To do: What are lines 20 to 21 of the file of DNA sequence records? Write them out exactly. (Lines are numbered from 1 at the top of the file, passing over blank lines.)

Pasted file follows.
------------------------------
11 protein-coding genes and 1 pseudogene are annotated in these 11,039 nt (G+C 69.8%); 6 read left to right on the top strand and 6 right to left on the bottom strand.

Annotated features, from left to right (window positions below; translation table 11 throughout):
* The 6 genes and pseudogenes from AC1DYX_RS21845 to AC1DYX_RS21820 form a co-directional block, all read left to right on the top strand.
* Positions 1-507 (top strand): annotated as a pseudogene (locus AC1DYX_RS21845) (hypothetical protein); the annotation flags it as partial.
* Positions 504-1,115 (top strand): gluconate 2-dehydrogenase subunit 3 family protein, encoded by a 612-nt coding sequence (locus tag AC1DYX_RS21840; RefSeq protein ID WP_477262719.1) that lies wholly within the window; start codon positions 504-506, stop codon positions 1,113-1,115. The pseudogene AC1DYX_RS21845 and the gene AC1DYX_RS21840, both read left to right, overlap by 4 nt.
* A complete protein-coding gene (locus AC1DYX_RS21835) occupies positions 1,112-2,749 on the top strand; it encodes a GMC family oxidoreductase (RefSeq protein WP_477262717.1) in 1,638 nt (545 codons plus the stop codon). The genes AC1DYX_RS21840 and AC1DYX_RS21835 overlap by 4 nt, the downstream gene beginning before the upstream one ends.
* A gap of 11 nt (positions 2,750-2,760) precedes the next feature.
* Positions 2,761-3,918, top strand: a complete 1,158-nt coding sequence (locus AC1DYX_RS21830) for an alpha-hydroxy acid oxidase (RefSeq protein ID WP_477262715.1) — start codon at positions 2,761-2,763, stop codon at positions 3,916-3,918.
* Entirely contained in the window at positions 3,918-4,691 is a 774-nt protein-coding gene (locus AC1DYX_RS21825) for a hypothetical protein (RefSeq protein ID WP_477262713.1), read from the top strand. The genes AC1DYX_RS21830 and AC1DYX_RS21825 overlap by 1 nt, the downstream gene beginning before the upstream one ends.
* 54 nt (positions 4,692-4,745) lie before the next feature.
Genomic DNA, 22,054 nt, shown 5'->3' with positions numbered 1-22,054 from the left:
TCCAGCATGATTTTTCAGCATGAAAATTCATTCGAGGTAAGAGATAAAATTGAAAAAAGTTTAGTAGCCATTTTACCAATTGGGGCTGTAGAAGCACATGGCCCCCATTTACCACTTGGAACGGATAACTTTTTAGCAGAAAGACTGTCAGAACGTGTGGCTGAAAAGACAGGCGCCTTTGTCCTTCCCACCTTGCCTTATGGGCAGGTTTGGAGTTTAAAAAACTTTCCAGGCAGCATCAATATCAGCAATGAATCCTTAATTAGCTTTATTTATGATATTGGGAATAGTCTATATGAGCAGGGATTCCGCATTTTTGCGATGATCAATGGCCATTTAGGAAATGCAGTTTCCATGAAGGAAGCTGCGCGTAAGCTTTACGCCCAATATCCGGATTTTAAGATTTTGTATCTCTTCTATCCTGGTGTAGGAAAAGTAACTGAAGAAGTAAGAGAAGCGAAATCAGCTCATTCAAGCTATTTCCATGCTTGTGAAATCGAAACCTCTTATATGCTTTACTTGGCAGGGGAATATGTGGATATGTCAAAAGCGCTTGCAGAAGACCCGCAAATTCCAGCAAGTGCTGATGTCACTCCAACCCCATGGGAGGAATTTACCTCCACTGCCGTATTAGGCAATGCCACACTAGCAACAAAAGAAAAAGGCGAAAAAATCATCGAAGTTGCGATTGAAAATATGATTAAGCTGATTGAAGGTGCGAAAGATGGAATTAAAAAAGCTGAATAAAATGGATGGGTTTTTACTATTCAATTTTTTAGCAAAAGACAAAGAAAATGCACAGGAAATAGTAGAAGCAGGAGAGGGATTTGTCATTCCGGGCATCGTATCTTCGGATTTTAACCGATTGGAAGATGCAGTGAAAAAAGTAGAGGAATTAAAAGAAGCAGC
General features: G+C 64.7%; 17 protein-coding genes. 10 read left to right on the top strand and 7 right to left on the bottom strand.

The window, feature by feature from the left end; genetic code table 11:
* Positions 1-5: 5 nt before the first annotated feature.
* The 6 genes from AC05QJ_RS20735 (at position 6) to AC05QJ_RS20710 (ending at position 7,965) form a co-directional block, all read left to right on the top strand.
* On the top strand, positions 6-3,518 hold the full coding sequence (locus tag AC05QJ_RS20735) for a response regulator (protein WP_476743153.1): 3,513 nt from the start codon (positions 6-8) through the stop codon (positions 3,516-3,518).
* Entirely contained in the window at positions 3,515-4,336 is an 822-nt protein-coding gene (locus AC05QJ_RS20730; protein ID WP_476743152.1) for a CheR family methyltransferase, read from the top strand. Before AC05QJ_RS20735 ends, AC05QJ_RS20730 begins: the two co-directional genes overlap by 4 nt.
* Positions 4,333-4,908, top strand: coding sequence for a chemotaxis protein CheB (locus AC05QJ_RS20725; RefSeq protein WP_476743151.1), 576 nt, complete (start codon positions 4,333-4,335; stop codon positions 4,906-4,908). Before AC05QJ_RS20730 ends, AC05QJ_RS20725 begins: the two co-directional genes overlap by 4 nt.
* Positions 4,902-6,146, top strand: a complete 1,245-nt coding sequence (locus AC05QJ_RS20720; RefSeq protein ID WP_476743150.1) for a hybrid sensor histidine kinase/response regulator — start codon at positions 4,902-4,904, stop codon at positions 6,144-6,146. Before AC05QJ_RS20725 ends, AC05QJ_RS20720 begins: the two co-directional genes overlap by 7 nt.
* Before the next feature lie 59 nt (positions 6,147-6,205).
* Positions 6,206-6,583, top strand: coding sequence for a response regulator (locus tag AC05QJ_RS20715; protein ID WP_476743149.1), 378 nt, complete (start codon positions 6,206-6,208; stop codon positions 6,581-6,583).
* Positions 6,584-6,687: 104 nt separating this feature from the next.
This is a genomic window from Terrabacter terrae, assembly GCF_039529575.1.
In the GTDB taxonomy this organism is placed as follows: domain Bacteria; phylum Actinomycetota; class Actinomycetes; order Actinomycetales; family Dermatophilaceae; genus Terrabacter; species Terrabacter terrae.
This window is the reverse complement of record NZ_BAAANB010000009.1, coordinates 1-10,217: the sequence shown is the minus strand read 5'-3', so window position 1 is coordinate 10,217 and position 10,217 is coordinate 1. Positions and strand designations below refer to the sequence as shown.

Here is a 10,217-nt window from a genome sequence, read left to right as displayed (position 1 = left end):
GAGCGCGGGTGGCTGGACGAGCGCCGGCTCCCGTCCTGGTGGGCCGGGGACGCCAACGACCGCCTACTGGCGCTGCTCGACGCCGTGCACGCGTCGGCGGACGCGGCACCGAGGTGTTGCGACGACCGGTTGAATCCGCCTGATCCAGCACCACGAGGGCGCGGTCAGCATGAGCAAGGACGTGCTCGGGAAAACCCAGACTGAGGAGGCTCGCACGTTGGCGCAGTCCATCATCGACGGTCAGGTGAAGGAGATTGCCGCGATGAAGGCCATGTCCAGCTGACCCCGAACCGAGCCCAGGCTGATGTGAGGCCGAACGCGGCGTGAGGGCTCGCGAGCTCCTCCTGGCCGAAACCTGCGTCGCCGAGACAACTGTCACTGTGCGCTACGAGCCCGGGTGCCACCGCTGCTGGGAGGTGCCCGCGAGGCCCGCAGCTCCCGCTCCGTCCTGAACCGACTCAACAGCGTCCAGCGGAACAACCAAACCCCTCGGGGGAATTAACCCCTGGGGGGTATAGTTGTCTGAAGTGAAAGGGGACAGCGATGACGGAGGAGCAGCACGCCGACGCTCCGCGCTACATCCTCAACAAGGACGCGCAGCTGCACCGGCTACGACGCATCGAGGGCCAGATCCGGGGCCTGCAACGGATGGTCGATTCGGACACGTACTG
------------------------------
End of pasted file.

* Positions 4,902-6,146, top strand: a complete 1,245-nt coding sequence (locus AC05QJ_RS20720; RefSeq protein ID WP_476743150.1) for a hybrid sensor histidine kinase/response regulator — start codon at positions 4,902-4,904, stop codon at positions 6,144-6,146. Before AC05QJ_RS20725 ends, AC05QJ_RS20720 begins: the two co-directional genes overlap by 7 nt.
* Before the next feature lie 59 nt (positions 6,147-6,205).